There are some good features in the Democratic reform proposals borrowed from California Forward and announced yesterday, but the focus on the package will be the effort to lower the two-thirds vote requirement to pass the budget. And in the California legislature, dealing with the two-thirds vote requirement faces the classic paradox of an irresistible force meets an immovable object.
The Democrats insist the road to better governance and accountability flows through a simple majority budget vote. Republicans say no way will they give up leverage in the budget negotiations and abandon their constituents by turning the budget dealings completely over to the majority Democrats.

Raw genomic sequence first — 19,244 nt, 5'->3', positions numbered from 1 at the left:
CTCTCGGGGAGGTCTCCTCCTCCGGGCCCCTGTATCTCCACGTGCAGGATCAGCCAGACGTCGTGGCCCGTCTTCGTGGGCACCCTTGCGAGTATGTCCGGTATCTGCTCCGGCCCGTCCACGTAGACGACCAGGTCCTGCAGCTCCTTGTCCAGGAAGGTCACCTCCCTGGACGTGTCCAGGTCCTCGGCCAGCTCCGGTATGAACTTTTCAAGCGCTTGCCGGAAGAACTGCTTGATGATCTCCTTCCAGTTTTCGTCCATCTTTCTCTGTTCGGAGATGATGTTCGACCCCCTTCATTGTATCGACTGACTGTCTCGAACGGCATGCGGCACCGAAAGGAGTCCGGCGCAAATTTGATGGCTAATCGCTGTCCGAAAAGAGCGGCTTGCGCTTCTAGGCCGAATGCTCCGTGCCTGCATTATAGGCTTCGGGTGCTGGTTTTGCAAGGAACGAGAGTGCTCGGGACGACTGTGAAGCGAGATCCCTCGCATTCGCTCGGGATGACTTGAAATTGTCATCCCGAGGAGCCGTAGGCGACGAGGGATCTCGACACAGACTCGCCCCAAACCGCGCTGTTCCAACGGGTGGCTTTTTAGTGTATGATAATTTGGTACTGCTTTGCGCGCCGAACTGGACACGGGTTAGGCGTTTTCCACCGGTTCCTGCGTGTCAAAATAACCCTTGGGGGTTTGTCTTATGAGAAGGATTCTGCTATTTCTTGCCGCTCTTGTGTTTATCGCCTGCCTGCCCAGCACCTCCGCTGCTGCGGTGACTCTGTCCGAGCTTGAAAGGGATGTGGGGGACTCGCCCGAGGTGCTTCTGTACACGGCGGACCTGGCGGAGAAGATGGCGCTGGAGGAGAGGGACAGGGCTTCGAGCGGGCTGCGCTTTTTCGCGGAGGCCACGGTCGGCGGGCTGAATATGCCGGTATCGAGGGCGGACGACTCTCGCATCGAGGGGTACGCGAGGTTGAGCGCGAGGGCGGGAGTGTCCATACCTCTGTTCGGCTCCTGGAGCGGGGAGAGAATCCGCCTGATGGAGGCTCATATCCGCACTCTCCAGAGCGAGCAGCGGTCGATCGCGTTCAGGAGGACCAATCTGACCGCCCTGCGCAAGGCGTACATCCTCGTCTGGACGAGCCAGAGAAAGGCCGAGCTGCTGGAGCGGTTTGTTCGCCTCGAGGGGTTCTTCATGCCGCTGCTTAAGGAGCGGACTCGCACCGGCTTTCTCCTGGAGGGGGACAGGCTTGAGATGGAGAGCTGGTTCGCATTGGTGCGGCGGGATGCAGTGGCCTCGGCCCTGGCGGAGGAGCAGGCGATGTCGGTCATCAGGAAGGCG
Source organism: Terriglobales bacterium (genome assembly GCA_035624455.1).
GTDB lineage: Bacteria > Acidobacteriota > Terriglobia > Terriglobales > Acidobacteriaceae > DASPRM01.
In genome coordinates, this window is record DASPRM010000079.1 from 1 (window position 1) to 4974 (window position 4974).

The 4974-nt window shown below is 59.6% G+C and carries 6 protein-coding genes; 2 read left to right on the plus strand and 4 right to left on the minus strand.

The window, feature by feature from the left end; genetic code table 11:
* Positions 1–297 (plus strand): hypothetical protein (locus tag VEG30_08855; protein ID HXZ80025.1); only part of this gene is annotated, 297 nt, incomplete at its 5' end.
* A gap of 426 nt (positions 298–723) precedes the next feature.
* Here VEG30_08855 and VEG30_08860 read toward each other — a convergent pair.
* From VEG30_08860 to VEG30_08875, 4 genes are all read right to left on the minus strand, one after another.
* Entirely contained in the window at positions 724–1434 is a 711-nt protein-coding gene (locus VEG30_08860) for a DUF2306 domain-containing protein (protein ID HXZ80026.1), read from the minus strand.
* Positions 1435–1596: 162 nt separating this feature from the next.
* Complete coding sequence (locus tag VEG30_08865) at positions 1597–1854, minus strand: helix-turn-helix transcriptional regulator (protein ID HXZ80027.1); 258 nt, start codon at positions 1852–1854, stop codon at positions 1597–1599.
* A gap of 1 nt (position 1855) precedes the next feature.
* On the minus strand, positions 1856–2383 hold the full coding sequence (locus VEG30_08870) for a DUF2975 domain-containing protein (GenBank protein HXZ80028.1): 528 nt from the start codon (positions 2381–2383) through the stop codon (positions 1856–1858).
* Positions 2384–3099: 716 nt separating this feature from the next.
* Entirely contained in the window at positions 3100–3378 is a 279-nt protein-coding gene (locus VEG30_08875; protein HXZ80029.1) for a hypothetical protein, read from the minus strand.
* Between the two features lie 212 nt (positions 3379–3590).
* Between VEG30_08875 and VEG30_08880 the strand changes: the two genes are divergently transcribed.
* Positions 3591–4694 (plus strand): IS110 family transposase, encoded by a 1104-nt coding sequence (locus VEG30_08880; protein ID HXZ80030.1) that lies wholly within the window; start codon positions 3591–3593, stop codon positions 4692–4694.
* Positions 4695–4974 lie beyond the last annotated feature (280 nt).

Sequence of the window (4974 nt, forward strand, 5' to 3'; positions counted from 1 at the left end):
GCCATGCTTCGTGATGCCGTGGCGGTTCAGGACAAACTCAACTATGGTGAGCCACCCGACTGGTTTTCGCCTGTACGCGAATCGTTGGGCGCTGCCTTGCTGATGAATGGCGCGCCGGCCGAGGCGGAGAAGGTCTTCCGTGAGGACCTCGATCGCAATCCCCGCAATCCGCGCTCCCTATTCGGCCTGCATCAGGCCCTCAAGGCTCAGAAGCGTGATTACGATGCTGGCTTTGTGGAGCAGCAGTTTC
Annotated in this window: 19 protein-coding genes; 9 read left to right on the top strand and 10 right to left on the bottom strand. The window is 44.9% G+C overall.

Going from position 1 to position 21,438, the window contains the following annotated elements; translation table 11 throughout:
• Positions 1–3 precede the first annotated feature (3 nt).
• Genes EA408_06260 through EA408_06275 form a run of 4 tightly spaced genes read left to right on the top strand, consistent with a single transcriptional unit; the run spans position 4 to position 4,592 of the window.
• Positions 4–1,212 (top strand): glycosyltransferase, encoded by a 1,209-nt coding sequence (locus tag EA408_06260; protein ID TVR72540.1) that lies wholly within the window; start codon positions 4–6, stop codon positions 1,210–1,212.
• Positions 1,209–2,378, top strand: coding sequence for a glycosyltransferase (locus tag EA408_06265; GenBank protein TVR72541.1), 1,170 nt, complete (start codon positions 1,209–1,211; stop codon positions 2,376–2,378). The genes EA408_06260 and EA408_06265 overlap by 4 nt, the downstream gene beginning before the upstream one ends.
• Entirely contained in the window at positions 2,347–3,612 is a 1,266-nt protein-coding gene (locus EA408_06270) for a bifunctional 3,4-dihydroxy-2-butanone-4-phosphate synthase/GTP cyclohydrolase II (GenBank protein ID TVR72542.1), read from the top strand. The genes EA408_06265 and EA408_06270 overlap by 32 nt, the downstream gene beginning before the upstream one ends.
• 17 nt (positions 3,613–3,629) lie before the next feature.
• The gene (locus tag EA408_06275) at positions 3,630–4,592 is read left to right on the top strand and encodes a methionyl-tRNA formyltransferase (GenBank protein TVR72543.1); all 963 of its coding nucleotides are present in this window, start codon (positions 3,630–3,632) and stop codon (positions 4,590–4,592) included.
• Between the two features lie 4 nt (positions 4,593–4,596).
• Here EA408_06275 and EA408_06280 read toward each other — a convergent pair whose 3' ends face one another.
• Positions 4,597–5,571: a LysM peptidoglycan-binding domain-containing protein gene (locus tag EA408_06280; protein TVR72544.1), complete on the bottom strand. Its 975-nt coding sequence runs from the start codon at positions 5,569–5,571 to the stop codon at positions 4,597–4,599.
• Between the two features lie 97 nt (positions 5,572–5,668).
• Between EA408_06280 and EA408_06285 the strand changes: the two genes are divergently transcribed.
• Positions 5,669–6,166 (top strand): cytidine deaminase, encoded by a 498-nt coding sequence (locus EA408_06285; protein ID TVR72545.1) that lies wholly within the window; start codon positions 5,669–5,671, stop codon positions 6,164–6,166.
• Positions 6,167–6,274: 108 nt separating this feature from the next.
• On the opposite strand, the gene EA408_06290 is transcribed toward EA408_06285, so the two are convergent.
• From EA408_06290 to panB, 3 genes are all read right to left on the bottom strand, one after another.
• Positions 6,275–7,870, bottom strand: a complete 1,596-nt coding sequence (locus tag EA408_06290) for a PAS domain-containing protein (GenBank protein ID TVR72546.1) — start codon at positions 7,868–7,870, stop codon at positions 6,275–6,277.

One important piece in trying to resolve this deadlock is the issue of raising fees with a simple majority vote, as is now the law. Republicans are concerned that with majority vote power to pass the budget Democrats will simply turn to raising majority vote fees to balance the budget.
Could the compromise be trading an increase in the vote requirement for fees to two-thirds in exchange for lowering the vote requirement for the budget to majority? Not in this legislature.
As has happened before in California history, breaking the irresistible force meets an immovable object paradox will probably only come at the hands of the people at the ballot box.